How to Stop Dreaming About A Career Change and Start Making One
Imagine yourself feeling so excited about getting into the office or your place of business that you look forward to getting out of bed. You jump up, wash your face, brush your teeth, and get dressed. A freshly brewed cup of coffee is waiting for you on the Keurig. You pick up your iPad and read an inspiring article in the Wall Street Journal before you head out the door. It’s going to be a great day
You step off the elevator, and the sound of the DJ scratching vinyl startles you awake. “Ugh, do I really have to get up and go to work?” you think to yourself
For some time the thought of making a change has keeps nagging at you. However, your critical voice reminds you that you will never make as much elsewhere or it will cause a rift between you and your spouse.
Your friends and family are not exactly supportive, either. They ask how you will pay your bills. Your mother reminds you of how happy you were with your job after you graduated from college 10 some odd years ago. Then there is Uncle Tony, he suggests for you to apply for a secure city or government job.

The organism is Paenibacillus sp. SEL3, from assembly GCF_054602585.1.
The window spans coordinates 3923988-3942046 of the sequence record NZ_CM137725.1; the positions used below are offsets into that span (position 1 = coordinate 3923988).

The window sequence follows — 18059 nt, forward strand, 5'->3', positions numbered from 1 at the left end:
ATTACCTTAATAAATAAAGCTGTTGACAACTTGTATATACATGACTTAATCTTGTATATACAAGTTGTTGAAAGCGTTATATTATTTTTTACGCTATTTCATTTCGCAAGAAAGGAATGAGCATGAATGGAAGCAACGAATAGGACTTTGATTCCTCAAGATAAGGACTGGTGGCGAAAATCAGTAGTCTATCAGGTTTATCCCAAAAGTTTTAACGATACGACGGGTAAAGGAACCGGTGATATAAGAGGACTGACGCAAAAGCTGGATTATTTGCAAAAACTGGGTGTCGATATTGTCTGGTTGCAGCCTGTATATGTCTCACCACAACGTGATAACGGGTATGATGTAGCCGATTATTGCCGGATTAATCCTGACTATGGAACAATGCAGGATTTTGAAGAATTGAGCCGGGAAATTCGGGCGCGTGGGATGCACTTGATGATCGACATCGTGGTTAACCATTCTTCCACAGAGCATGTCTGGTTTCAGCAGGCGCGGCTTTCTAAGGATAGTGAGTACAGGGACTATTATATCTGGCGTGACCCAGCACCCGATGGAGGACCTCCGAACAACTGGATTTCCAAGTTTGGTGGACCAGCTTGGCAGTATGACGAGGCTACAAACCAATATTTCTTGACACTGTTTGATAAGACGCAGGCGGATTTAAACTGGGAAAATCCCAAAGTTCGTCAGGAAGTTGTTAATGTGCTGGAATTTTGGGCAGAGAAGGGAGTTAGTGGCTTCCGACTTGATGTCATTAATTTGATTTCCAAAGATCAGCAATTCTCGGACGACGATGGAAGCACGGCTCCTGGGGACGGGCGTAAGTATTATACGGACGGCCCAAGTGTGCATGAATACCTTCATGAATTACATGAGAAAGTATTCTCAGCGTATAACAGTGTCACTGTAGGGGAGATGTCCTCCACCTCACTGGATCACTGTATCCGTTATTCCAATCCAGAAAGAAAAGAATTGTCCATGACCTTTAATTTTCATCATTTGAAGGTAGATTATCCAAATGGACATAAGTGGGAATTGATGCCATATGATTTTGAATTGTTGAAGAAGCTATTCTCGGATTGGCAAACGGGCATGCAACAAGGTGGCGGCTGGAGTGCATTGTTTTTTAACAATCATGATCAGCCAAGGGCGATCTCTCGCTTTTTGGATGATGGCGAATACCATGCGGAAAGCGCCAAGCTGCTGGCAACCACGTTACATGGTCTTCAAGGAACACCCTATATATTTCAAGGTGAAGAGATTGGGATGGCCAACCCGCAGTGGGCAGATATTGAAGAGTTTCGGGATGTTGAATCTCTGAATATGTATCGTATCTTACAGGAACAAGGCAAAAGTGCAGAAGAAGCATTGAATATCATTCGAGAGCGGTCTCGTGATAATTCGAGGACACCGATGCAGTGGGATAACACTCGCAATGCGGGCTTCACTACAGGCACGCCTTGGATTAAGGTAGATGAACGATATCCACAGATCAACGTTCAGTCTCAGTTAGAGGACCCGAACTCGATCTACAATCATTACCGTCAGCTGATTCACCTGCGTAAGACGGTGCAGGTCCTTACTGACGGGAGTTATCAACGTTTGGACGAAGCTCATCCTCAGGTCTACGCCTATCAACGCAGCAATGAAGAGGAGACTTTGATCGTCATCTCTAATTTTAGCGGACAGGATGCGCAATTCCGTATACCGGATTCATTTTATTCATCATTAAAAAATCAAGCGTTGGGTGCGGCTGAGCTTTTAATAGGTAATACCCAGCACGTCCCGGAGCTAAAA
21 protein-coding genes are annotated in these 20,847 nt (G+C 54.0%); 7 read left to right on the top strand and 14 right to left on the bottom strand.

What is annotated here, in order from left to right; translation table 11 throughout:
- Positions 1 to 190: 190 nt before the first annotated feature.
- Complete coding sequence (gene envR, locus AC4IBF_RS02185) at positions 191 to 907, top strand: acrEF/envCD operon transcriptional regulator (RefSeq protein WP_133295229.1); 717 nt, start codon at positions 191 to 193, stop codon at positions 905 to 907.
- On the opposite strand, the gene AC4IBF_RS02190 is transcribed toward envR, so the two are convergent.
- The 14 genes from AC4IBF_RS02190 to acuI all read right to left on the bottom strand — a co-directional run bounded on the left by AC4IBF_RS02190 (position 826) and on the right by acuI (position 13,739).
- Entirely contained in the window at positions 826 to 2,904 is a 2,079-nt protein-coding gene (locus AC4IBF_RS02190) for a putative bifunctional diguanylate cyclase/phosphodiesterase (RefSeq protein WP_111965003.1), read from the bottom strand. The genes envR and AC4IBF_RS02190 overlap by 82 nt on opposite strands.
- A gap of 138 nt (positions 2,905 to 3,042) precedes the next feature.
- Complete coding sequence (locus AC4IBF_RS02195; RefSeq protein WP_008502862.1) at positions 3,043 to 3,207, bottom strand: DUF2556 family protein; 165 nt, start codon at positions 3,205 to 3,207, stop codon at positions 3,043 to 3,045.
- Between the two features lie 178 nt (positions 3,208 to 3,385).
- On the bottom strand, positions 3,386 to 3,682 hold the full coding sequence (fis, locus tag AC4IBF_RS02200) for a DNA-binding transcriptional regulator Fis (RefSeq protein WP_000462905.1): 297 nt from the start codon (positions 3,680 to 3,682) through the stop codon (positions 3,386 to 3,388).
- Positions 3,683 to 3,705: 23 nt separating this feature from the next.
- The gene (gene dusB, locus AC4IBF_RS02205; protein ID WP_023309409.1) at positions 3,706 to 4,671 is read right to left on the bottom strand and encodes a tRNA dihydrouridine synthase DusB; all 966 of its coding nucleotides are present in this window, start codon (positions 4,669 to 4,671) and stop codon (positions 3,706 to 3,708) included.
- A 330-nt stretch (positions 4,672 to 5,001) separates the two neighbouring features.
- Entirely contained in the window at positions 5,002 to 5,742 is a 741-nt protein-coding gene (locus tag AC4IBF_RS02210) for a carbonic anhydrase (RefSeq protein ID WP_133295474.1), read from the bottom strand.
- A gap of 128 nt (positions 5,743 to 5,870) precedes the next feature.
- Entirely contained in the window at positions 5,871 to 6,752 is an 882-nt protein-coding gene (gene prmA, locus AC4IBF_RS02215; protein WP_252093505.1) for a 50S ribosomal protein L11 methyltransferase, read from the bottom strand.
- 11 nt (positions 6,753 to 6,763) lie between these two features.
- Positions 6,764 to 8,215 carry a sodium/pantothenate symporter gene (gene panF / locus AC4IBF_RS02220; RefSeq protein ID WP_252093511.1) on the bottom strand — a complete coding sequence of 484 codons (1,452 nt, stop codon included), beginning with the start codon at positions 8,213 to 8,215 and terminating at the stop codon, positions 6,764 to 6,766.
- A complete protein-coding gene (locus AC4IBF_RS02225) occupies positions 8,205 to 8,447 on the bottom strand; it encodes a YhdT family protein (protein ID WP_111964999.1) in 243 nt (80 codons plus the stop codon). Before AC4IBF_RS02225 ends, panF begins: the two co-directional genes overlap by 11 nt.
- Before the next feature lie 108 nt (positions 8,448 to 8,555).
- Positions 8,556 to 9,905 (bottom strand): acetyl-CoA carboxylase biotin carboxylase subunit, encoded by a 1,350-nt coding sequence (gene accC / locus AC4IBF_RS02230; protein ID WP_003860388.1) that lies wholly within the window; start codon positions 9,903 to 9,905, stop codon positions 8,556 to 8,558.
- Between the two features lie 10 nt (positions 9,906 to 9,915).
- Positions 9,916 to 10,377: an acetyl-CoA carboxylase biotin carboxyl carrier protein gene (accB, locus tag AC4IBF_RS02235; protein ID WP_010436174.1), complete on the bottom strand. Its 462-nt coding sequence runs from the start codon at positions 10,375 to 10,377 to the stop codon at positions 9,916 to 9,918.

You tell yourself you are nuts for even thinking about making a career change. So, the cycle continues. You continue to dream of being happy, yet avoid taking action.
The process of career transition begins with the willingness to explore what you want. You might discover that you enjoy your position even more than you thought you did. A change in attitude may be the only change you need. One thing is for certain, you will gain the self-awareness and confidence required to make a sound,and informed life-changing decision.
A recent client came to me with the concern that her degree would no longer be relevant if she made a career transition. Through a combination of coaching conversations, personality and value assessments, a skills analysis she learned she was in the right field but that the culture and environment were the wrong fit for her.
Within a month after her breakthrough, she landed a leadership position that paid $10,000 more than what she had earned. Had she not embarked on this journey, she would have still had a secure job that she was miserable in.
How about you? ?Are you ready to feel excited about your career again?